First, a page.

From the Potomac, the news is that Gen. Pleasanton had advanced to the Rapidan, Monday morning. The rebels dispute our crossing. We lost on Sunday, 3 killed and 40 wounded.
There has been a female riot in Mobile.—The wives of soldiers, on the 5th inst., assembled with clubs, hatchets, and banners, and marched through the streets. Stores were broken open and plundered.
Resignation of General Burnside.—It is announced that Gen. Burnside has tendered his resignation to the authorities at Washington. No cause is assigned in explanation of this step, but it is thought he has contemplated it for some time. It must be a gratification to him and his friends that not an armed rebel remains on the soil of the department which he now commands.
Maj. Gen. Butler is engaged to canvass the State of Pennsylvania for the Union ticket.
Gen. McClellan, says a correspondent of the Washington Intelligencer, has been put on retired pay.
The 24th Regiment.—We have news from this regiment to the 4th of Sept. It was then at Ship Island. Col. Mansfield and Lieut. Camp were at New Orleans, for the purpose of expediting the return of the regiment. They had arranged for transportation from Ship Island to New Orleans, with the expectation of starting for home very soon. Their route and time of leaving New Orleans were not positively determined, but they will probably come up the Mississippi River to Cairo, leaving New Orleans from the 8th to the 12th of Sept., and arrive here from the 20th to the 25th.
The following deaths have occurred since the regiment has been at Ship Island : Private Aaron Dickinson, Co. A, Haddam; Thomas Riley, Co. I, Middletown; Sergt. Potter, Co. C, Colchester.
Earthquake in St. Louis.—Three distinct shocks of an earthquake were felt in St. Louis early Friday morning, Sept. 4th. Each shock lasted from six to seven minutes, and an interval of about the same length of time occurred between them. The shocks were accompanied by a low rumbling noise, like distant thunder, and the buildings were distinctly shaken in some localities.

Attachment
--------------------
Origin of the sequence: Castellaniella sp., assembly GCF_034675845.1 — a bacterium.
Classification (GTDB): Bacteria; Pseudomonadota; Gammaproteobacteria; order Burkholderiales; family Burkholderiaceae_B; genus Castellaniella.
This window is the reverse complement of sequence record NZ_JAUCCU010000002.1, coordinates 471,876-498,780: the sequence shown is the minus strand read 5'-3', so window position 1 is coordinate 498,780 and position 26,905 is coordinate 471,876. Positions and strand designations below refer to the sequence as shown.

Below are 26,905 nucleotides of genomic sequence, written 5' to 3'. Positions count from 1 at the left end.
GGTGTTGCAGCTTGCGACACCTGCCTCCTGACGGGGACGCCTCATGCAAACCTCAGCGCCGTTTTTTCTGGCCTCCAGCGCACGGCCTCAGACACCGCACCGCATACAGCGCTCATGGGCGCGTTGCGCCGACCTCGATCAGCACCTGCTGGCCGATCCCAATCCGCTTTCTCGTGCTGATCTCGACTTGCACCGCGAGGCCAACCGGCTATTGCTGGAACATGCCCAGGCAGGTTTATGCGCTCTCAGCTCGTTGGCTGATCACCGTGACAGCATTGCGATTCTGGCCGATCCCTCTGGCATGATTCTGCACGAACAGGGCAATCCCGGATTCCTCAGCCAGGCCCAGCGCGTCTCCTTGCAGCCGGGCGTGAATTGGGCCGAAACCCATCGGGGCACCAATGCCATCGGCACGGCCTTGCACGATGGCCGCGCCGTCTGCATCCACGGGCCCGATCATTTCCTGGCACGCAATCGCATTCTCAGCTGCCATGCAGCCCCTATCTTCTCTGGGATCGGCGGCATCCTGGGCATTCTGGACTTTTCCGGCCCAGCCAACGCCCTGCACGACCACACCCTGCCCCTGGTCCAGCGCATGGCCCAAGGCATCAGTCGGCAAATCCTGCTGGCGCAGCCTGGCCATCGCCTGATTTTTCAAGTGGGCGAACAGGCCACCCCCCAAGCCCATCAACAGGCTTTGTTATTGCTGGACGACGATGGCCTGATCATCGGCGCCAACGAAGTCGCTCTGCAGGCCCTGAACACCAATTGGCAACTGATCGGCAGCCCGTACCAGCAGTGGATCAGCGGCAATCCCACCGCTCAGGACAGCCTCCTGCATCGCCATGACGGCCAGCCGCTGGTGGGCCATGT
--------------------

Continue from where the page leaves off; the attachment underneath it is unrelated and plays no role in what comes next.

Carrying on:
In the Austrian Parliament the members vote by electricity. Before every deputy’s seat there are two knobs—one black the other white. When he wants to vote “Yes,” the deputy touches the white knob, and at once a white spot appears upon a black tablet beside the President. When he desires to vote “No,” he touches the black knob, and a black spot appears on a white tablet. Thus no one can vote that white is black, as other legislatures sometimes have done.
When the war broke out in 1861 it was common for the democrats to allege that nine tenths of the troops were democrats. The same men are now opposed to allowing the soldiers of the army to cast their votes. They must see that in the hearts of their friends there has been a marvelous conversion.
The Philadelphia Press says president Lincoln’s letter goes into every household like a welcome guest. The hardest prejudices give way before its sincerity, and the most bigoted partisan dare not deny its truth. It is a great advantage when a cause intrinsically good can point to a representative and exponent intrinsically disinterested and pure.
Gerard Halleck proposes to the authorities of New Haven to establish in that city, near Oyster Point, a “Seaside Park and Bathing Ground,” to be used for promenade and bathing purposes, to be owned by the city.
Annie E. Jones who has been a long time in the army of the Potomac was recently arrested charged with being a spy.
The season at Saratoga Springs has closed, and the number of visitors reach the aggregate of nearly thirty thousand—fifty percent, over last year.
The Turkish seraglio was recently burned to the ground, and an exciting scene occurred during the conflagration among the three hundred women, over one hundred eunuchs and some hundred servants who inhabited it.
Four men made an attack upon a negro in his own house, near Goshen, Claremont co., Ohio, on Saturday. The negro fired at them, killing two instantly and wounding a third.
Many persons write articles for a newspaper and send them to the editor for correction—as if an editorial office was a house of correction.
Gen. Sickles is shooting deer at lake George. At last accounts he had shot two while sitting on his horse.
The town of East Lyme has voted to pay two hundred dollars to each man from that town.